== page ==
This weekend in Barron's online: a look at Martin Scorsese's new movie. Also, the prospects for American Tower, Ambac, PVH, A.M. Castle and more.
"Good Film, Extremely Bad Wolf" by Farran Smith Nehme.
This week's cover story in Barron's posits that Martin Scorsese's new movie "The Wolf of Wall Street" raises an important question: Will Jordan Belfort ever be forced to repay his victims?
Jordan Belfort was the charismatic penny-stock swindler behind Stratton Oakmont and is the central figure in Scorsese's new film. The movie is based on Belfort's memoir of the same title.
See the article for an outline of the film and how closely it adheres to reality, as far as anyone knows it. Find out what has happened to Belfort since his empire of cocaine, sex and stolen dreams collapsed. And see what part that Belfort plays in the film itself, as well as how some of his victims feel about it.
The article includes a video with clips of the film and an interview with the article's author.
"Wireless Winner" by Alexander Eule makes the case that American Tower (NYSE: AMT), the country's second-largest real-estate investment trust, has room to grow as wireless demand rises in the Americas. See why shares could climb 20 percent or more.
Jack Willoughby's "Where a Smaller Portfolio Means Bigger Stock Price" points out that Ambac Finanicial Group (NASDAQ: AMBC) got slammed in 2008 and still faces challenges. Yet, the article says, the financial guarantor has upside.
In "Calvin Klein, Meet Again Calvin Klein," Jack Hough suggests that by expanding its Tommy Hilfiger brand and reuniting the Calvin Klein franchises, New York-based apparel company PVH (NYSE: PVH) could boost profits.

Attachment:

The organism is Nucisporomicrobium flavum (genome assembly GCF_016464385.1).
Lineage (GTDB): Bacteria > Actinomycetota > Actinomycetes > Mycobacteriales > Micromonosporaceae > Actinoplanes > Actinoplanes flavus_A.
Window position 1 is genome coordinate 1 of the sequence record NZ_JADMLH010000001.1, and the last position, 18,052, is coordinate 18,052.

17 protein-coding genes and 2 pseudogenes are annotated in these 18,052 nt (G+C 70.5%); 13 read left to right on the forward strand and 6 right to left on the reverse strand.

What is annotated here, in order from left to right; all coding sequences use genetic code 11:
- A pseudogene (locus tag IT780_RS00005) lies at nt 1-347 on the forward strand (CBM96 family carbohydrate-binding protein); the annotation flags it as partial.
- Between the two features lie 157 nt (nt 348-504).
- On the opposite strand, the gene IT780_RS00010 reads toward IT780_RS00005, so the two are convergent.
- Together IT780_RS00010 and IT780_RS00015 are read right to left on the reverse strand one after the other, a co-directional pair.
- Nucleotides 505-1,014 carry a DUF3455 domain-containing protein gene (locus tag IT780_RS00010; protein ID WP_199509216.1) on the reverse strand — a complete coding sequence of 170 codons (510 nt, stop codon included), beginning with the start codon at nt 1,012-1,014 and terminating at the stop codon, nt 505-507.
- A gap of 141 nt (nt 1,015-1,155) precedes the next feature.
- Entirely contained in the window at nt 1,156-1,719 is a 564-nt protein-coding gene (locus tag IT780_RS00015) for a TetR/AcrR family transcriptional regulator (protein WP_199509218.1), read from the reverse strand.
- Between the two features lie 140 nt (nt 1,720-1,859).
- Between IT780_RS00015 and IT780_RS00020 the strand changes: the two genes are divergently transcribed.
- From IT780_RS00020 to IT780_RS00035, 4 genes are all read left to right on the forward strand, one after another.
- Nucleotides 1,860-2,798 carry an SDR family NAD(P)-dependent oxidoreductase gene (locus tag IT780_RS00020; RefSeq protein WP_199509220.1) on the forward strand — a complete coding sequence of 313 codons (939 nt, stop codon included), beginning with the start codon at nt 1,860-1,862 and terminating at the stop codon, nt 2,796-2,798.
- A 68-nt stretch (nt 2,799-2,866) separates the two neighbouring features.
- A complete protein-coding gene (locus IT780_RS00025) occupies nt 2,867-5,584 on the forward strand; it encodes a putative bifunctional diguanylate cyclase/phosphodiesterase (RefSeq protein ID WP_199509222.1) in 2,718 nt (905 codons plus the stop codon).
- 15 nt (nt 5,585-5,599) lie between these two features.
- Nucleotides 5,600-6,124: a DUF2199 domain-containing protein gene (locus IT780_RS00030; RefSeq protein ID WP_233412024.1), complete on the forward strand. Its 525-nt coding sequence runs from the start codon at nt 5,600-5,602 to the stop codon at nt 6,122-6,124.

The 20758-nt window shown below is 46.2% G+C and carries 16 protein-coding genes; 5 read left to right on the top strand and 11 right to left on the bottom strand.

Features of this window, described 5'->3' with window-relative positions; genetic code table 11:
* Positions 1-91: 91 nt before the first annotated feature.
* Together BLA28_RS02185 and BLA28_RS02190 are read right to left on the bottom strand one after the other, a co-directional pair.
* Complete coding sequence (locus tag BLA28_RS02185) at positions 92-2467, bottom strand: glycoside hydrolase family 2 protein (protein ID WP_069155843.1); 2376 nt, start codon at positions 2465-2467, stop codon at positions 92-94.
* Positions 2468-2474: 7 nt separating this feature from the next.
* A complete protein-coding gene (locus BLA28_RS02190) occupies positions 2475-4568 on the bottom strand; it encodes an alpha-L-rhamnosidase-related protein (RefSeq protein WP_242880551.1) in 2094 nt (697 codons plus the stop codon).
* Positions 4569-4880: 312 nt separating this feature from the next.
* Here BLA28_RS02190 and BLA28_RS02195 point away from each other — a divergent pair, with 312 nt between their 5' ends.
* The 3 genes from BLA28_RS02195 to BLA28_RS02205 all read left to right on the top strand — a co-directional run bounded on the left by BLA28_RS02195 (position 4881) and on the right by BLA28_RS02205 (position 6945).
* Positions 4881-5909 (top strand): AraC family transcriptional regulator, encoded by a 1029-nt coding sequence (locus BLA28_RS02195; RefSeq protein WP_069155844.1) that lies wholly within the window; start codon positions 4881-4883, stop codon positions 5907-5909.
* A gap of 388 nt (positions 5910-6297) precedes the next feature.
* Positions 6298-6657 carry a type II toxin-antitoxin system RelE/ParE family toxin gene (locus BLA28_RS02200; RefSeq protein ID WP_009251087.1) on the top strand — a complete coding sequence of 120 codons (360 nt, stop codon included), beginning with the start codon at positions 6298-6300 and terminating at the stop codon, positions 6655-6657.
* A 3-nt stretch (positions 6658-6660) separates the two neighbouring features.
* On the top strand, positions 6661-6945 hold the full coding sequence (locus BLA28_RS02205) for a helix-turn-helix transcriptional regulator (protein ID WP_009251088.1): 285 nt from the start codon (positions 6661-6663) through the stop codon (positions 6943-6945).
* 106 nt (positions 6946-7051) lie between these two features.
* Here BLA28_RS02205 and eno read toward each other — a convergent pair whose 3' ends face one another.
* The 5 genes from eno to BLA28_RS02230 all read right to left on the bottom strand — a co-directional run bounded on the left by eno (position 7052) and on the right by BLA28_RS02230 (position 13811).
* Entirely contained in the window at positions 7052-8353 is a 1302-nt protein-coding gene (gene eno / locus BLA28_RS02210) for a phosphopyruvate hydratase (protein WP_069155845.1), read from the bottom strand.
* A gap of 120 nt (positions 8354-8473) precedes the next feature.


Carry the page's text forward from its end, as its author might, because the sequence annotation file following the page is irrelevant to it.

A giant of the accounting profession and featured Barron's contributor is the focus of "Remembering Abe Briloff" by Bill Alpert. See how Briloff exposed the funny math that many companies relied on to seem a lot healthier than they were.
"A.M. Castle Puts Pedal to the Metal" by David Englander says that the turnaround plan for metals distributor A.M. Castle (NYSE: CAS) is starting to pay off. Also, news of a potential buyer could push the stock up sharply.
In Andrew Bary's "The Case for Closed-End Funds," it is pointed out that many of these funds are in the bargain bin, though they will not stay there long. More than 90 percent of all closed-end funds trade at discounts to their net asset values.
Delaware Value fund manager Ty Nutt is profiled in Sarah Max's "Creating a Blockbuster." Nutt traded Hollywood for the stock market, and here he shares why his team currently likes Johnson Controls and Broadcom.
Lawrence C. Strauss interviews Atlanta money manager Harold J. Bowen in "Winning Big by Playing Long-Term Trends." Among other things, Bowen shares why he now likes Canadian National Railway and Pentair.
In "Math Maven" by Steve Garmhausen, independent advisor Alyssa Moeder shares her best advice for letting the numbers point the way. See why lately the numbers have been leading to bargains in muni bonds.
"Investing With Your Heart" by Robert Milburn demonstrates a way to invest in companies that are not only doing good but also producing solid financial returns.
"Unmanaged Competition" is an editorial commentary by Thomas G. Donlan in which he suggests a way to make health care into a real economy.
See also: 2014 Planning: Buy Signals To Watch For
Columns in this weekend's Barron's discuss:
- Shares respond to the Fed's promise
- Whether the rally can continue in 2014
- One triumph and two disasters that kept the media busy
- Who won the cloud wars
- A value investor who is not ready to retire
- The annual rebalancing of SunAmerica Focused Dividend fund
- How the Barron's 400 ETF fared this year
- Fears that linger despite gains of 2013
- The week in dividend hikes and buybacks
- How the American economy was built on smuggling
- Ideas for last-minute gift giving
See also: Five Books That Make Perfect Holiday Gifts For The Investor
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